This year’s World Cup may not have been the ratings smash on TV that U.S. broadcaster Fox expected (the championship’s ratings were down 32% compared to the final in 2014), but the quadrennial tournament delivered significant results online, particularly in streaming video.
To be sure, TV ratings still outpaced online viewing, but according to data from Conviva, the final game of the tournament smashed a number of streaming video records.
Conviva’s data shows that the final at one point averaged 9.12 million concurrent viewers. For comparison, the 2014 World Cup final peaked at 3.29 million concurrent viewers.
The World Cup final may be the most-watched live sports stream yet, as the previous record-holder for most concurrent streams was this year’s Super Bowl, which peaked with 5.5 million concurrent streams.
Looking at the data from the 2010, 2014 and 2018 World Cups, if the streaming viewership scales at the same rate, the 2022 World Cup could hit 25 million concurrent viewers. Conviva says there was just under 35 million video plays for the final.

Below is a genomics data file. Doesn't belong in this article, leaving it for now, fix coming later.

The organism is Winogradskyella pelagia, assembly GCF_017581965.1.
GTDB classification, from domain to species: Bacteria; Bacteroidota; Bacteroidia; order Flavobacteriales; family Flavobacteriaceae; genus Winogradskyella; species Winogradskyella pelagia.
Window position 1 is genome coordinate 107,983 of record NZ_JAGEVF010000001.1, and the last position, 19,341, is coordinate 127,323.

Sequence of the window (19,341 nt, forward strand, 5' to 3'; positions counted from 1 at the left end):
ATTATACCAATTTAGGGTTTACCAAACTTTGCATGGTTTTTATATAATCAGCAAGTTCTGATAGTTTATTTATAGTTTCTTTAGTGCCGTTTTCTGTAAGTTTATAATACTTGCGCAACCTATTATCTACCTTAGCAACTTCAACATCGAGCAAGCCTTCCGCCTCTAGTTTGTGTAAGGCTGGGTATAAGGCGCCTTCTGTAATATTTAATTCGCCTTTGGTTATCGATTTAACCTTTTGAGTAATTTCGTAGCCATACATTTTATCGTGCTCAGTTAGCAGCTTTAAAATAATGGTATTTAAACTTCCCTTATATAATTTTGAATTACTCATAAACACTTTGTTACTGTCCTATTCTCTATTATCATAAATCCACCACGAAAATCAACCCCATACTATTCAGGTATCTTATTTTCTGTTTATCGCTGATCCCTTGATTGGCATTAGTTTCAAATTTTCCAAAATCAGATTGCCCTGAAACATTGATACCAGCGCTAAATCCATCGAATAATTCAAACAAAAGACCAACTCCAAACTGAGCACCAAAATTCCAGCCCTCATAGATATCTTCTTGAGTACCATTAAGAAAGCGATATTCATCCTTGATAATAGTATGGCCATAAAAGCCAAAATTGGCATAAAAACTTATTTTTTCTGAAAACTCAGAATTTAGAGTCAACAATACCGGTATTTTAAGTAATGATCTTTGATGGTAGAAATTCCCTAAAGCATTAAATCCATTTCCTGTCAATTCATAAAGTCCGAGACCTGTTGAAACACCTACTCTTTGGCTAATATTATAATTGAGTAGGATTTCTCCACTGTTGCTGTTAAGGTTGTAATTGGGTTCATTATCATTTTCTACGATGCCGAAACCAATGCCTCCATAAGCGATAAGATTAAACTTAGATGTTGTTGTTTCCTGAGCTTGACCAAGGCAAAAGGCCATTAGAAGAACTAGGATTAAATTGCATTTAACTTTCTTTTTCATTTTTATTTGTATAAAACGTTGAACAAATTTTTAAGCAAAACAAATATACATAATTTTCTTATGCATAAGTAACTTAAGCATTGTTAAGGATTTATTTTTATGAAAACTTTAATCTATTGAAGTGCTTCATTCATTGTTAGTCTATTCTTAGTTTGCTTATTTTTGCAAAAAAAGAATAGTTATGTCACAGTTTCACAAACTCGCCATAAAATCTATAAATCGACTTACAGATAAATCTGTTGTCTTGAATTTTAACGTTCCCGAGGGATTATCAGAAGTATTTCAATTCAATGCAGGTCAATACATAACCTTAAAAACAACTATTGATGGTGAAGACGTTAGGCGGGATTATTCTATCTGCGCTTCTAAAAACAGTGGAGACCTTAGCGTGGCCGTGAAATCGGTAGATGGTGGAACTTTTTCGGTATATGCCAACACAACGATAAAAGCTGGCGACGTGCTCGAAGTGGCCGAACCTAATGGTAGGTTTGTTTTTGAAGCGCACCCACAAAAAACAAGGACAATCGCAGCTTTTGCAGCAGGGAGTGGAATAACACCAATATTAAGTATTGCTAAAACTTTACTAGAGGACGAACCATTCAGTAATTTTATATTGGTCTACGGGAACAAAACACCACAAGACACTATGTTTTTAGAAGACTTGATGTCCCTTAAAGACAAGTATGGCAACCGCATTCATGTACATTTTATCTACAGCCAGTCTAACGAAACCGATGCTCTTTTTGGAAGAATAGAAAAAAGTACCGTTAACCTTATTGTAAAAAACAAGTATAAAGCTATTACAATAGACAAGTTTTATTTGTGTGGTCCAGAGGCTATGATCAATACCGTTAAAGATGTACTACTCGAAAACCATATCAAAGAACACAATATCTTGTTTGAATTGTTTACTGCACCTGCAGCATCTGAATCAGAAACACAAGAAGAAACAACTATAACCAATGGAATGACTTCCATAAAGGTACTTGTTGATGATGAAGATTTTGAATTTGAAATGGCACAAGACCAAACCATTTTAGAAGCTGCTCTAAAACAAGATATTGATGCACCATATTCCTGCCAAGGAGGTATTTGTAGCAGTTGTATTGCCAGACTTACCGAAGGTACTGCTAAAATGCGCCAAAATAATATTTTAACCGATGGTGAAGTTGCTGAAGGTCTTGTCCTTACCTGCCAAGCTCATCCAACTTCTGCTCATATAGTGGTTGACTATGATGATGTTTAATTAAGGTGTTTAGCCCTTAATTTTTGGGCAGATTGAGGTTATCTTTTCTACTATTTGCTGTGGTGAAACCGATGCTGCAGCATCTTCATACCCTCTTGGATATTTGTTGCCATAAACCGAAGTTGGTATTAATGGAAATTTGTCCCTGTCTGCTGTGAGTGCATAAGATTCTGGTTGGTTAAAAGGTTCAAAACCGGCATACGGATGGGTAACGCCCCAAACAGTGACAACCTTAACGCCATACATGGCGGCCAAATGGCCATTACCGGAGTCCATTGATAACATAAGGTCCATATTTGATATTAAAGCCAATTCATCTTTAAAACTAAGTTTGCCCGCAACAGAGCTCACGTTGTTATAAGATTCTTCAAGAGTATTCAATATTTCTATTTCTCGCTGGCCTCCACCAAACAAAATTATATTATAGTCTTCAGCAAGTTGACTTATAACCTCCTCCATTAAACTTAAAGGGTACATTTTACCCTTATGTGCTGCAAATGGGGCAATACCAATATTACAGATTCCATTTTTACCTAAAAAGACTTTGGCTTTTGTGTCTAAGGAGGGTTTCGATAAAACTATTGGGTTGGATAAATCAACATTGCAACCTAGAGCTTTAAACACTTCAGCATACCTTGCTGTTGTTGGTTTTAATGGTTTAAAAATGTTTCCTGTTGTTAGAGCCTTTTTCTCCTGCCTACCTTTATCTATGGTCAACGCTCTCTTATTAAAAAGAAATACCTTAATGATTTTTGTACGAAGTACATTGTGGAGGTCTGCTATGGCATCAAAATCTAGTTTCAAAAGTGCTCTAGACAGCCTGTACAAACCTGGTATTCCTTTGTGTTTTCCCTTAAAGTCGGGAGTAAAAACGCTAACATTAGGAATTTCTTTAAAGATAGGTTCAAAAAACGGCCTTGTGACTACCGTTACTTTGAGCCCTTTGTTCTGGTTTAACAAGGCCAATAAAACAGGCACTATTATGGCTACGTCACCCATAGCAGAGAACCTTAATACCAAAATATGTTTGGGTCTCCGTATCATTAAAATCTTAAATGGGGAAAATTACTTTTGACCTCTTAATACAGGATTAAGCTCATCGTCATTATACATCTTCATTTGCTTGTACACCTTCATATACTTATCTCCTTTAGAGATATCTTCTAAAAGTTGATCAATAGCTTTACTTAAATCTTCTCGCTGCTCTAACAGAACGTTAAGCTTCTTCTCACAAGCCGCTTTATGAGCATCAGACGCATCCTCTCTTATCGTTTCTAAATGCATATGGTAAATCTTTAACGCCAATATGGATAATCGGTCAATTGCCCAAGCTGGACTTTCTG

Conviva measures streaming viewership globally, including consumers in North America, Europe, Asia, and elsewhere.
Hulu made the World Cup a significant part of a marketing push, letting consumers know that they could stream the games live through its Hulu with Live TV service.
The company tells Digital News Daily that during the World Cup, signups for its live TV service were up more than 50% compared to the 90 days prior.
Hulu said that while the game was happening on Sunday, 69% of all live viewing on the service was fans checking out the match.
The interest in the final was also apparent according to data released by Twitter. The company said that the final between France and Croatia was the “most-tweeted match” of the tournament.
On the marketing front, Twitter said that the most tweeted brands during the tournament were Budweiser, Adidas, Coca-Cola, Nike and Apple, reflecting both official sponsors and TV advertisers.